Does Gilead’s CAR T Approval Vindicate the High Acquisition Price for Kite Pharma?

Gilead Sciences Inc. (NASDAQ: GILD) has seen many analysts raise their price targets in recent weeks, and now there is a new U.S. Food and Drug Administration (FDA) approval that has created at least some buzz for Gilead. The FDA has approved Gilead’s CAR T lymphoma treatment named Yescarta.

There remains a debate over whether Gilead overpaid for Kite Pharma in its $11 billion or so acquisition. This was Kite’s flagship cell-therapy treatment and will come with a more rapid payoff for Gilead’s first large acquisition.

While a $373,000 start price target sounds off the charts, Yescarta is actually cheaper than a rival CAR T treatment from Novartis at $475,000.

Gilead’s new approval is also for a broader patient population than the Novartis drug Kymriah. Yescarta is also said to have a boxed warning on its product label regarding the risks of cytokine release syndrome and neurologic toxicities.

Diffuse large B-cell lymphoma is the most common aggressive non-Hodgkin lymphoma, roughly three out of every five cases. In the United States alone, there are approximately 7,500 patients each year with refractory diffuse large B-cell lymphoma who are said to be eligible for CAR T therapy.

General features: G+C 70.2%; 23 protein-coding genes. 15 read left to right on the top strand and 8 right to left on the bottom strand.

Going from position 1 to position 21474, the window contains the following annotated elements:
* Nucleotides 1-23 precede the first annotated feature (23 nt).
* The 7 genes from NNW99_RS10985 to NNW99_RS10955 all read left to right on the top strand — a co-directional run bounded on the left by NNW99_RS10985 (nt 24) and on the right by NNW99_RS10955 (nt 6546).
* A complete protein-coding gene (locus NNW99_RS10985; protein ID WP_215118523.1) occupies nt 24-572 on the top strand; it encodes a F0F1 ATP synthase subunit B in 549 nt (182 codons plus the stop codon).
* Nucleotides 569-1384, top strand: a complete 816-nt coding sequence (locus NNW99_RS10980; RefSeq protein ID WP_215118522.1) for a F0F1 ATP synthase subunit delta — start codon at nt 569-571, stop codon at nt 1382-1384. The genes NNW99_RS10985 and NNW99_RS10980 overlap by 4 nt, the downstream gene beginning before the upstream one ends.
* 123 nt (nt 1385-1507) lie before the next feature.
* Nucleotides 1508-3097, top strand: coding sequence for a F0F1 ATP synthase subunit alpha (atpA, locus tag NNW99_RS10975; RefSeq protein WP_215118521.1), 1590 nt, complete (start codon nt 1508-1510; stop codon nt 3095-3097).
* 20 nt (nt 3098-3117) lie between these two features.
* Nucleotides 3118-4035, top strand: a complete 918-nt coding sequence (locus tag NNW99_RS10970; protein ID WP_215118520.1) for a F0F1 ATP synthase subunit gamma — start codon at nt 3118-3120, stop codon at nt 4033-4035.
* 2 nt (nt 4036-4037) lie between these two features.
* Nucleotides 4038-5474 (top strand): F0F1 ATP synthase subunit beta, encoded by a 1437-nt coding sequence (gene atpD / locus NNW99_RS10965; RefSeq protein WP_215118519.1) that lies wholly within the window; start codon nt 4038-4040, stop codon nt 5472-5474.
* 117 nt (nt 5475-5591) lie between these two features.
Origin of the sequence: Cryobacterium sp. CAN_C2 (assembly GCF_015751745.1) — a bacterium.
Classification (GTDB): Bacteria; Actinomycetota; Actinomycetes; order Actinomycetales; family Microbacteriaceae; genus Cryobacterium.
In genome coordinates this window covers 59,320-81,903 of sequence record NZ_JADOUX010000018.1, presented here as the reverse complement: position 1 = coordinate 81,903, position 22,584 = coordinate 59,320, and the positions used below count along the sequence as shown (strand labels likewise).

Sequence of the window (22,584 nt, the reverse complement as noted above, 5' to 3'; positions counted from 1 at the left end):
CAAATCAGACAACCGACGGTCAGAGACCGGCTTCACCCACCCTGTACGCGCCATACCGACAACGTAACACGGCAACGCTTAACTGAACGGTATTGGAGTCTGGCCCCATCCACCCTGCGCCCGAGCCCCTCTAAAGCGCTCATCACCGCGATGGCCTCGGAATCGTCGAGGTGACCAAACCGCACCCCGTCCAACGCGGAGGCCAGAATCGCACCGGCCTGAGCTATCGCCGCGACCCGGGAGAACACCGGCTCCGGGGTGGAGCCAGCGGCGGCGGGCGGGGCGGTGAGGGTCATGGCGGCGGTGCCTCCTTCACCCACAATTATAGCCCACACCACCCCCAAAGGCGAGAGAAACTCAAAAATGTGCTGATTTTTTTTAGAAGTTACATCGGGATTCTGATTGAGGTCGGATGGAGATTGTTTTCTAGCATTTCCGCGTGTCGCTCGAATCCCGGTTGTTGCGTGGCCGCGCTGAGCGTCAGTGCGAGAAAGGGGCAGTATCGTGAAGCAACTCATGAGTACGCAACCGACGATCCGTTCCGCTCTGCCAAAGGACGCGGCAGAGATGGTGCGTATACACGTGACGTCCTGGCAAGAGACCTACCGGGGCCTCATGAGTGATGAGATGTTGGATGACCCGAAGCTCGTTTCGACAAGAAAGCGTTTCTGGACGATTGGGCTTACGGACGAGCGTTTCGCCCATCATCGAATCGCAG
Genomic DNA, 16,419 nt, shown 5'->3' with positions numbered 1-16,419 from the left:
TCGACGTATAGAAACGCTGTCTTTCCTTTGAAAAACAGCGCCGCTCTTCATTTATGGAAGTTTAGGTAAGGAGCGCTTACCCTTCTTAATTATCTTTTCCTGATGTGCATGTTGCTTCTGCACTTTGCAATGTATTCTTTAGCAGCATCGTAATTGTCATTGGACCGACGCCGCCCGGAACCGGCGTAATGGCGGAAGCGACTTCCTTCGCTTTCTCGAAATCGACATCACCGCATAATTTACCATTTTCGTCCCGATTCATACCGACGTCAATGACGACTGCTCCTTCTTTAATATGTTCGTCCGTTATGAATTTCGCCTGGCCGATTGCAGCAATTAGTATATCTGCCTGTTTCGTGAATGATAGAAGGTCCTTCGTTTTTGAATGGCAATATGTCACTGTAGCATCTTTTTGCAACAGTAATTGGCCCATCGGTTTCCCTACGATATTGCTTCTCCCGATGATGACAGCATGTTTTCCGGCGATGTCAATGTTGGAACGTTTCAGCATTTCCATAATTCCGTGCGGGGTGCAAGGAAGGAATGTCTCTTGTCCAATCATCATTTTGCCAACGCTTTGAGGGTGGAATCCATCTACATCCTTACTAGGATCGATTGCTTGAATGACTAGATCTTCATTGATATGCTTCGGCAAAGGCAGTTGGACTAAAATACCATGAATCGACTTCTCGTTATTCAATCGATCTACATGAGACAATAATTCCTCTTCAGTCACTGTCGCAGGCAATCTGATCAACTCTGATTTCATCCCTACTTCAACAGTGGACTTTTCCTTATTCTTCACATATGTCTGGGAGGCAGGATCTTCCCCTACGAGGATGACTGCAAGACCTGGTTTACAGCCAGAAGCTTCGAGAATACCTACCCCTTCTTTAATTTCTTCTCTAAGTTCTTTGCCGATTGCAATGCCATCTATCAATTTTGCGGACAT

If you were to assign an all-in acceptance for Yescarta with 100% of the patients, that would generate close to $2.8 billion at the listed price from the full 100% patients per year.

Gilead shares were up 1.1% at $80.90 Thursday morning, in a 52-week trading range of $63.76 to $86.28 and with a consensus analyst target price of $84.20. Gilead’s prior high was closer to $120, back in the summer of 2015.

Gilead’s press release describes Yescarta as follows:

The first chimeric antigen receptor T cell (CAR T) therapy for the treatment of adult patients with relapsed or refractory large B-cell lymphoma after two or more lines of systemic therapy, including diffuse large B-cell lymphoma (DLBCL) not otherwise specified, primary mediastinal large B-cell lymphoma (PMBCL), high-grade B-cell lymphoma, and DLBCL arising from follicular lymphoma (transformed follicular lymphoma, or TFL). Yescarta is not indicated for the treatment of patients with primary central nervous system lymphoma.

The big question that remains is to how many more cancers Gilead’s CAR T treatments can be applied. This newer drug class is not immune to problems, but it also brings great promise for those patients who struggle to beat cancer.

Kite Pharma’s site for the chimeric antigen receptor shows multiple targets in various investigational and clinical stages. That class and its T-cell receptor class show multiple candidates in preclinical and Phase 1 stages. These are the other various areas of research being targeted:

  • PMBCL, primary mediastinal b-cell lymphoma
  • TFL, transformed follicular lymphoma
  • NHL, non-Hodgkin lymphoma
  • CLL, chronic lymphocytic leukemia
  • MM, multiple myeloma
  • MCL, mantle cell lymphoma
  • AML, acute myeloid leukemia
  • ALL, acute lymphoblastic leukemia